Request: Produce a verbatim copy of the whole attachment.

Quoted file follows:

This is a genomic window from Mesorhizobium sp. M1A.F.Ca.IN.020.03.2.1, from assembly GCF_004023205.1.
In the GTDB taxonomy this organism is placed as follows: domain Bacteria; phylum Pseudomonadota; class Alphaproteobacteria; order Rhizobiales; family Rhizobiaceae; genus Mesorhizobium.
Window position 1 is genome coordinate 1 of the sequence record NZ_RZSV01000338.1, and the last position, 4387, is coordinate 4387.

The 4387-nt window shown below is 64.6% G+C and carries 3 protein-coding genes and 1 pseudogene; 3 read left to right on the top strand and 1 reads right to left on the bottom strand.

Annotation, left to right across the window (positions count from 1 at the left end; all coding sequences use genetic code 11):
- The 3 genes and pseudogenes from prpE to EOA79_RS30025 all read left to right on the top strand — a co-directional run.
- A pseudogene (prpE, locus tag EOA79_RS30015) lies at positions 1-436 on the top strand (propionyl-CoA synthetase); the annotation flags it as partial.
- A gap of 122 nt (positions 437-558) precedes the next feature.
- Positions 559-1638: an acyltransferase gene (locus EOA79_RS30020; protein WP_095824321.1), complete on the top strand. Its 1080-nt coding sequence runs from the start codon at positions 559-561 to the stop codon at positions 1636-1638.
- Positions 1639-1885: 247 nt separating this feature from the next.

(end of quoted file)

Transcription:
This is a genomic window from Mesorhizobium sp. M1A.F.Ca.IN.020.03.2.1, from assembly GCF_004023205.1.
In the GTDB taxonomy this organism is placed as follows: domain Bacteria; phylum Pseudomonadota; class Alphaproteobacteria; order Rhizobiales; family Rhizobiaceae; genus Mesorhizobium.
Window position 1 is genome coordinate 1 of the sequence record NZ_RZSV01000338.1, and the last position, 4387, is coordinate 4387.

The 4387-nt window shown below is 64.6% G+C and carries 3 protein-coding genes and 1 pseudogene; 3 read left to right on the top strand and 1 reads right to left on the bottom strand.

Annotation, left to right across the window (positions count from 1 at the left end; all coding sequences use genetic code 11):
- The 3 genes and pseudogenes from prpE to EOA79_RS30025 all read left to right on the top strand — a co-directional run.
- A pseudogene (prpE, locus tag EOA79_RS30015) lies at positions 1-436 on the top strand (propionyl-CoA synthetase); the annotation flags it as partial.
- A gap of 122 nt (positions 437-558) precedes the next feature.
- Positions 559-1638: an acyltransferase gene (locus EOA79_RS30020; protein WP_095824321.1), complete on the top strand. Its 1080-nt coding sequence runs from the start codon at positions 559-561 to the stop codon at positions 1636-1638.
- Positions 1639-1885: 247 nt separating this feature from the next.